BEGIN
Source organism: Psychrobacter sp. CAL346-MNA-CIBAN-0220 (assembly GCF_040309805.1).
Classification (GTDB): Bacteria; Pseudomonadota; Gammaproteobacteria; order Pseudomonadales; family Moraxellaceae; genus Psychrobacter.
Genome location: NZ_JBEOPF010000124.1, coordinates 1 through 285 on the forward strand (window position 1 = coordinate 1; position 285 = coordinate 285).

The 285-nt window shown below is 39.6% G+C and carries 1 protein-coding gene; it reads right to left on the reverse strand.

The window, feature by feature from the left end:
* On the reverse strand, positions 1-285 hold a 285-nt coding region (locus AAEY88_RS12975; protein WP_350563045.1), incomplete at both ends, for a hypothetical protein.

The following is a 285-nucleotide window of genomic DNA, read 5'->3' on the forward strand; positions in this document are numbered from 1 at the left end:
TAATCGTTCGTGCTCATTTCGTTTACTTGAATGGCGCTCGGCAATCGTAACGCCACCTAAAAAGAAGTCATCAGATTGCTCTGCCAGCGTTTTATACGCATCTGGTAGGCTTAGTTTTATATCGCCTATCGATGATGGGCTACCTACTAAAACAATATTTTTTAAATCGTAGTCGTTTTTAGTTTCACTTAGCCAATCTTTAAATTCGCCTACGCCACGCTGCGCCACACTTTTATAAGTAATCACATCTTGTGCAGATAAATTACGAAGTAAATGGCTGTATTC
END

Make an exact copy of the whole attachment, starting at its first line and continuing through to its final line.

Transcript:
Source organism: Psychrobacter sp. CAL346-MNA-CIBAN-0220 (assembly GCF_040309805.1).
Classification (GTDB): Bacteria; Pseudomonadota; Gammaproteobacteria; order Pseudomonadales; family Moraxellaceae; genus Psychrobacter.
Genome location: NZ_JBEOPF010000124.1, coordinates 1 through 285 on the forward strand (window position 1 = coordinate 1; position 285 = coordinate 285).

The 285-nt window shown below is 39.6% G+C and carries 1 protein-coding gene; it reads right to left on the reverse strand.

The window, feature by feature from the left end:
* On the reverse strand, positions 1-285 hold a 285-nt coding region (locus AAEY88_RS12975; protein WP_350563045.1), incomplete at both ends, for a hypothetical protein.

The following is a 285-nucleotide window of genomic DNA, read 5'->3' on the forward strand; positions in this document are numbered from 1 at the left end:
TAATCGTTCGTGCTCATTTCGTTTACTTGAATGGCGCTCGGCAATCGTAACGCCACCTAAAAAGAAGTCATCAGATTGCTCTGCCAGCGTTTTATACGCATCTGGTAGGCTTAGTTTTATATCGCCTATCGATGATGGGCTACCTACTAAAACAATATTTTTTAAATCGTAGTCGTTTTTAGTTTCACTTAGCCAATCTTTAAATTCGCCTACGCCACGCTGCGCCACACTTTTATAAGTAATCACATCTTGTGCAGATAAATTACGAAGTAAATGGCTGTATTC